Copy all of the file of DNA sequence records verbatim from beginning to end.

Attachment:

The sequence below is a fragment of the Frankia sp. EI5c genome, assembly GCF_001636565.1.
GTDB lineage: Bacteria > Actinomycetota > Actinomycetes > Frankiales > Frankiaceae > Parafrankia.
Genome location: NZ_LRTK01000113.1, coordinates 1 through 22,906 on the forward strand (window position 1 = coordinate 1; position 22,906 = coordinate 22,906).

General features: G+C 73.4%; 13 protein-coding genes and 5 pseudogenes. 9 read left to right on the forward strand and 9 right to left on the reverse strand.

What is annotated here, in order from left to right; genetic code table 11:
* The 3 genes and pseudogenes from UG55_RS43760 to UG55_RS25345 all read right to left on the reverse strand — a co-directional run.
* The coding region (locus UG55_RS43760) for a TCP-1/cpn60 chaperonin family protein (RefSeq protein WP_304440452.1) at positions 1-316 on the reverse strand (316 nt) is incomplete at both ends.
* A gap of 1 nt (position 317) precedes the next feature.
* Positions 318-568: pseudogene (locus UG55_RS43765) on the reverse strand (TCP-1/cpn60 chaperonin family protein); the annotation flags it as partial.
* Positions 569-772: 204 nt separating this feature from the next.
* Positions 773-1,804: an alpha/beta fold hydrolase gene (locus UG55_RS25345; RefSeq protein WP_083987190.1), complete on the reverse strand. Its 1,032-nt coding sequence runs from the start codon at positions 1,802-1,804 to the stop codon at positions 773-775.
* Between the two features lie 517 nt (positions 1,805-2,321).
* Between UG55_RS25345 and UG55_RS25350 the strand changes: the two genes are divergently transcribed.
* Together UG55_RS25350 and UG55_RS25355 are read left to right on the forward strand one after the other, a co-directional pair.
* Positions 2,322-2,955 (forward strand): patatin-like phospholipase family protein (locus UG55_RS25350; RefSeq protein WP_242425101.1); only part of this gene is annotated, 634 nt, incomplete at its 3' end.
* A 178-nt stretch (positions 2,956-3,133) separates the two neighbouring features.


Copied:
The sequence below is a fragment of the Frankia sp. EI5c genome, assembly GCF_001636565.1.
GTDB lineage: Bacteria > Actinomycetota > Actinomycetes > Frankiales > Frankiaceae > Parafrankia.
Genome location: NZ_LRTK01000113.1, coordinates 1 through 22,906 on the forward strand (window position 1 = coordinate 1; position 22,906 = coordinate 22,906).

General features: G+C 73.4%; 13 protein-coding genes and 5 pseudogenes. 9 read left to right on the forward strand and 9 right to left on the reverse strand.

What is annotated here, in order from left to right; genetic code table 11:
* The 3 genes and pseudogenes from UG55_RS43760 to UG55_RS25345 all read right to left on the reverse strand — a co-directional run.
* The coding region (locus UG55_RS43760) for a TCP-1/cpn60 chaperonin family protein (RefSeq protein WP_304440452.1) at positions 1-316 on the reverse strand (316 nt) is incomplete at both ends.
* A gap of 1 nt (position 317) precedes the next feature.
* Positions 318-568: pseudogene (locus UG55_RS43765) on the reverse strand (TCP-1/cpn60 chaperonin family protein); the annotation flags it as partial.
* Positions 569-772: 204 nt separating this feature from the next.
* Positions 773-1,804: an alpha/beta fold hydrolase gene (locus UG55_RS25345; RefSeq protein WP_083987190.1), complete on the reverse strand. Its 1,032-nt coding sequence runs from the start codon at positions 1,802-1,804 to the stop codon at positions 773-775.
* Between the two features lie 517 nt (positions 1,805-2,321).
* Between UG55_RS25345 and UG55_RS25350 the strand changes: the two genes are divergently transcribed.
* Together UG55_RS25350 and UG55_RS25355 are read left to right on the forward strand one after the other, a co-directional pair.
* Positions 2,322-2,955 (forward strand): patatin-like phospholipase family protein (locus UG55_RS25350; RefSeq protein WP_242425101.1); only part of this gene is annotated, 634 nt, incomplete at its 3' end.
* A 178-nt stretch (positions 2,956-3,133) separates the two neighbouring features.